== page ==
The U.S. Sarbanes-Oxley Act (SOX) was passed in the wake of the high-profile corporate financial scandals of the 1990s. Put simply, its aim was financial transparency for the protection of shareholders and investors. As payroll is one of the single largest financial operations for any business regardless of size, payroll management in both U.S. public companies and the companies they deal with must be in compliance. It is this last "companies they deal with” provision which takes the impact of Sarbanes-Oxley beyond U.S. borders. While no software can guarantee ‘SOX’ compliance by its functionality alone, both software designers and external payroll service providers should be taking the Act’s requirements into account in their offerings. The headline requirements of the Act are:

  • Financial statements should, "fairly present in all material respects the financial condition and results of operations of the issuer.” In other words, corporate officers must have the tools to monitor financial transactions, operations and approvals.
  • Adequate internal control structures and procedures, requiring proper security measures such as individual sign-ons and authorizations to create clear lines of accountability.
  • "Real-time disclosure” requires the capability for instant and customizable reporting functions.

Any provider or vendor dealing with U.S. organizations or their customers/suppliers should be able to demonstrate a familiarity with Sarbanes-Oxley compliance issues.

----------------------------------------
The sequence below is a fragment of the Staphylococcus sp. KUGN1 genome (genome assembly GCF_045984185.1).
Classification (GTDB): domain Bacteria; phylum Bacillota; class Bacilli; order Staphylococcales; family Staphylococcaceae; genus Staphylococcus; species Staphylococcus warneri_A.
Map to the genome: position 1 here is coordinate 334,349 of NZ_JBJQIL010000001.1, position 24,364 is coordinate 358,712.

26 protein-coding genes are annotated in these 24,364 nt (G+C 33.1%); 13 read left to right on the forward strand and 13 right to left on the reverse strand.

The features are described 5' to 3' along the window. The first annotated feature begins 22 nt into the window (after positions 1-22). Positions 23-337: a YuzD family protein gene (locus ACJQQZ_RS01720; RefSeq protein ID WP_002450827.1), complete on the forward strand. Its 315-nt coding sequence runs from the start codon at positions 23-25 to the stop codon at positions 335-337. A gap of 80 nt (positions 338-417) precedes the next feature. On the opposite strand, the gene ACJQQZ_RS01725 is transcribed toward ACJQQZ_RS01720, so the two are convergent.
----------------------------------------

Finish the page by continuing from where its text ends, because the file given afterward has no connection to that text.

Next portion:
Payroll Compliance Question #3: How Are Labor Law Compliance Issues Addressed?

While detailed compliance questions can be formulated according to an organization’s specific requirements based on workforce composition, countries of operation and so forth, the potential service/software user would be wise to test a prospective payroll provider’s approach to some basic labor law issues, including:

  • The classification of workers as either employees or contractors, which makes a huge difference in deductions, reporting requirements and expense to the employer (unsurprisingly, the IRS closely focuses on the issue of misclassification).
  • U.S. social security contributions, which, while fairly straightforward to manage in the past, have added complexities via the Tax Relief, Unemployment Insurance Reauthorization, and Job Creation Act of 2010 (areas where temporary adjustments have carried over into 2012 that require employers to keep track of differing employer and employee contribution rates).
  • Third party sick payments, which, though may be made via the appropriate insurance company, union plan, or state disability plan, the employer (via software or outsourced provider) is still liable for in regards to the usual W-2 return submittal.

These are just three examples of a number of “entry-level” labor law compliance issues of which a provider should be able to demonstrate an understanding.

Final Thoughts on Payroll Compliance Testing

Tight and rigorous legislative compliance for the payroll function is no “nice-to-have” capability. Rather, it is instead an absolute necessity for any organization, regardless of sector, size or scope. Quite simply, as a 2011 Aberdeen Group report highlighted, “Up to date compliance with relevant national and local labor laws avoids fines and legal action”. As such, when it comes to outsourcing payroll or procuring software to manage the function in-house, organizations must be completely satisfied with the absence of compliance risk—an endeavor that takes effort but will ultimately pay dividends.End

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While detailed compliance questions can be formulated according to an organization’s specific requirements based on workforce composition, countries of operation and so forth, the potential service/software user would be wise to test a prospective payroll provider’s approach to some basic labor law issues."